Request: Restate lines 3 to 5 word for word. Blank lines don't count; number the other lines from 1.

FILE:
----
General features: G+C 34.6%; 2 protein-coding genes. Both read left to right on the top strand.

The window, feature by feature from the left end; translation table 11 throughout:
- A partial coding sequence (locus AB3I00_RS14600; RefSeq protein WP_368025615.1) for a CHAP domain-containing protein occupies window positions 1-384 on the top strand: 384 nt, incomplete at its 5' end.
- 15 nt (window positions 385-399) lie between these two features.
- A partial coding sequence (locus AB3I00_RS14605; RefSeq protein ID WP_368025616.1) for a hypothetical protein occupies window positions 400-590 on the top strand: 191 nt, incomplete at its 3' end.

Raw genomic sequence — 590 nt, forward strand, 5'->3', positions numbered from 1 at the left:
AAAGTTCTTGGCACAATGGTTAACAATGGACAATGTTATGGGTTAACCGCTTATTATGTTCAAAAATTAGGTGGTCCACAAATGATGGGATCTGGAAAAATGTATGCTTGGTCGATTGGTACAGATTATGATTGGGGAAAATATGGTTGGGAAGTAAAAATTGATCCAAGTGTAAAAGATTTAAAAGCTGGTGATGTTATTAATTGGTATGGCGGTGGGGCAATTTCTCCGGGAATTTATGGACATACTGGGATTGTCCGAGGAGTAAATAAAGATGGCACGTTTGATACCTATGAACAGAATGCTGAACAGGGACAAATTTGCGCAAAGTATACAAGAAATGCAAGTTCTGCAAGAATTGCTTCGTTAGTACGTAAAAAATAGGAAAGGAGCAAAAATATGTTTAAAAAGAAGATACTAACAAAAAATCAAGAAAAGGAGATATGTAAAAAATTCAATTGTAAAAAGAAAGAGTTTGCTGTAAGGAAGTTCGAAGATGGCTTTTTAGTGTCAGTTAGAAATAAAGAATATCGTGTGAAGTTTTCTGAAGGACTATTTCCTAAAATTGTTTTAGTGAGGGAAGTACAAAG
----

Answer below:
- A partial coding sequence (locus AB3I00_RS14600; RefSeq protein WP_368025615.1) for a CHAP domain-containing protein occupies window positions 1-384 on the top strand: 384 nt, incomplete at its 5' end.
- 15 nt (window positions 385-399) lie between these two features.
- A partial coding sequence (locus AB3I00_RS14605; RefSeq protein ID WP_368025616.1) for a hypothetical protein occupies window positions 400-590 on the top strand: 191 nt, incomplete at its 3' end.